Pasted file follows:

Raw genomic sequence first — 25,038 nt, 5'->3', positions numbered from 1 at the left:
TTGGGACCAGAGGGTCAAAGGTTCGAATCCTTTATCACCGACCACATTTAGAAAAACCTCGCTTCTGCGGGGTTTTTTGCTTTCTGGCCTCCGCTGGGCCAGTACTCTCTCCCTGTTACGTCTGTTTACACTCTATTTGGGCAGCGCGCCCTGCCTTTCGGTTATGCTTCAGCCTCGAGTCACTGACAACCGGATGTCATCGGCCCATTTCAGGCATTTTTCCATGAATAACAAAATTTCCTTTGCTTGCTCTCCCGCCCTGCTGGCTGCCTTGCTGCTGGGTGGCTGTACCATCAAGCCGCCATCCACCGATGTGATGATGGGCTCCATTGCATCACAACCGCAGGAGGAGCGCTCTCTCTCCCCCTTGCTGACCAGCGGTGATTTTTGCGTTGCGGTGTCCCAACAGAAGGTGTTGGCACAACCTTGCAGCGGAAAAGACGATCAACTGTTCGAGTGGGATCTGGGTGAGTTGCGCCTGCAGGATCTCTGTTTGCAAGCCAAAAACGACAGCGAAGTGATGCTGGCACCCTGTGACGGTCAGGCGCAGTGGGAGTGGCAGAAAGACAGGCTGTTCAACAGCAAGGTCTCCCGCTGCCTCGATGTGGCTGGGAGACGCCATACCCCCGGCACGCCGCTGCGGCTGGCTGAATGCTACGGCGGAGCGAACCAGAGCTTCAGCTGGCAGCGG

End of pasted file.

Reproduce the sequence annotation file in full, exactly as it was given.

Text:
Raw genomic sequence first — 25,038 nt, 5'->3', positions numbered from 1 at the left:
TTGGGACCAGAGGGTCAAAGGTTCGAATCCTTTATCACCGACCACATTTAGAAAAACCTCGCTTCTGCGGGGTTTTTTGCTTTCTGGCCTCCGCTGGGCCAGTACTCTCTCCCTGTTACGTCTGTTTACACTCTATTTGGGCAGCGCGCCCTGCCTTTCGGTTATGCTTCAGCCTCGAGTCACTGACAACCGGATGTCATCGGCCCATTTCAGGCATTTTTCCATGAATAACAAAATTTCCTTTGCTTGCTCTCCCGCCCTGCTGGCTGCCTTGCTGCTGGGTGGCTGTACCATCAAGCCGCCATCCACCGATGTGATGATGGGCTCCATTGCATCACAACCGCAGGAGGAGCGCTCTCTCTCCCCCTTGCTGACCAGCGGTGATTTTTGCGTTGCGGTGTCCCAACAGAAGGTGTTGGCACAACCTTGCAGCGGAAAAGACGATCAACTGTTCGAGTGGGATCTGGGTGAGTTGCGCCTGCAGGATCTCTGTTTGCAAGCCAAAAACGACAGCGAAGTGATGCTGGCACCCTGTGACGGTCAGGCGCAGTGGGAGTGGCAGAAAGACAGGCTGTTCAACAGCAAGGTCTCCCGCTGCCTCGATGTGGCTGGGAGACGCCATACCCCCGGCACGCCGCTGCGGCTGGCTGAATGCTACGGCGGAGCGAACCAGAGCTTCAGCTGGCAGCGG